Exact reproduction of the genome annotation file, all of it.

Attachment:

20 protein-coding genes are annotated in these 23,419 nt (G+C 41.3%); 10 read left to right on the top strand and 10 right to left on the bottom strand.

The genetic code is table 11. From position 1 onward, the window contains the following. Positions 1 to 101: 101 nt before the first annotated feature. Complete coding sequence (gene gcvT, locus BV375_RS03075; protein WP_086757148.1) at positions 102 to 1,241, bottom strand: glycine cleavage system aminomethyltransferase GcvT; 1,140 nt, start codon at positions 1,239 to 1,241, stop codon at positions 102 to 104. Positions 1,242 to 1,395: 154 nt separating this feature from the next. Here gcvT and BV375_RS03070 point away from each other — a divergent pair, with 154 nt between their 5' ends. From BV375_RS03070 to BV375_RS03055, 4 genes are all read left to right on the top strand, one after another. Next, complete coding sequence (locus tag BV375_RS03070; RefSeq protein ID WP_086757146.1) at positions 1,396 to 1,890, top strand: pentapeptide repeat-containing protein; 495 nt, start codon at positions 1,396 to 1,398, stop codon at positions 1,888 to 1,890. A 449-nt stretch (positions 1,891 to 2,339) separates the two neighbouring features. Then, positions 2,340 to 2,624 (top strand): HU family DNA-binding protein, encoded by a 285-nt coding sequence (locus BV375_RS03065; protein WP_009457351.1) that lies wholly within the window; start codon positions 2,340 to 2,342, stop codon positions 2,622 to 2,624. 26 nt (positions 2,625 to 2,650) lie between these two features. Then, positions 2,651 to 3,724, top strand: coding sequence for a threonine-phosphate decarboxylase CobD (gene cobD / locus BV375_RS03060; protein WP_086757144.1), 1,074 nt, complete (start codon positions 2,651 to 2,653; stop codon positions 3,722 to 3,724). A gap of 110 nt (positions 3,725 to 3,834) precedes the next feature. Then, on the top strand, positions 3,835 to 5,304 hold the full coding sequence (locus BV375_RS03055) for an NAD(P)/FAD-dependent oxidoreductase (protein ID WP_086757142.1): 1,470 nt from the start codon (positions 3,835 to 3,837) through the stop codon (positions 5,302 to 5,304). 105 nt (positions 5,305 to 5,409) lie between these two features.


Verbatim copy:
20 protein-coding genes are annotated in these 23,419 nt (G+C 41.3%); 10 read left to right on the top strand and 10 right to left on the bottom strand.

The genetic code is table 11. From position 1 onward, the window contains the following. Positions 1 to 101: 101 nt before the first annotated feature. Complete coding sequence (gene gcvT, locus BV375_RS03075; protein WP_086757148.1) at positions 102 to 1,241, bottom strand: glycine cleavage system aminomethyltransferase GcvT; 1,140 nt, start codon at positions 1,239 to 1,241, stop codon at positions 102 to 104. Positions 1,242 to 1,395: 154 nt separating this feature from the next. Here gcvT and BV375_RS03070 point away from each other — a divergent pair, with 154 nt between their 5' ends. From BV375_RS03070 to BV375_RS03055, 4 genes are all read left to right on the top strand, one after another. Next, complete coding sequence (locus tag BV375_RS03070; RefSeq protein ID WP_086757146.1) at positions 1,396 to 1,890, top strand: pentapeptide repeat-containing protein; 495 nt, start codon at positions 1,396 to 1,398, stop codon at positions 1,888 to 1,890. A 449-nt stretch (positions 1,891 to 2,339) separates the two neighbouring features. Then, positions 2,340 to 2,624 (top strand): HU family DNA-binding protein, encoded by a 285-nt coding sequence (locus BV375_RS03065; protein WP_009457351.1) that lies wholly within the window; start codon positions 2,340 to 2,342, stop codon positions 2,622 to 2,624. 26 nt (positions 2,625 to 2,650) lie between these two features. Then, positions 2,651 to 3,724, top strand: coding sequence for a threonine-phosphate decarboxylase CobD (gene cobD / locus BV375_RS03060; protein WP_086757144.1), 1,074 nt, complete (start codon positions 2,651 to 2,653; stop codon positions 3,722 to 3,724). A gap of 110 nt (positions 3,725 to 3,834) precedes the next feature. Then, on the top strand, positions 3,835 to 5,304 hold the full coding sequence (locus BV375_RS03055) for an NAD(P)/FAD-dependent oxidoreductase (protein ID WP_086757142.1): 1,470 nt from the start codon (positions 3,835 to 3,837) through the stop codon (positions 5,302 to 5,304). 105 nt (positions 5,305 to 5,409) lie between these two features.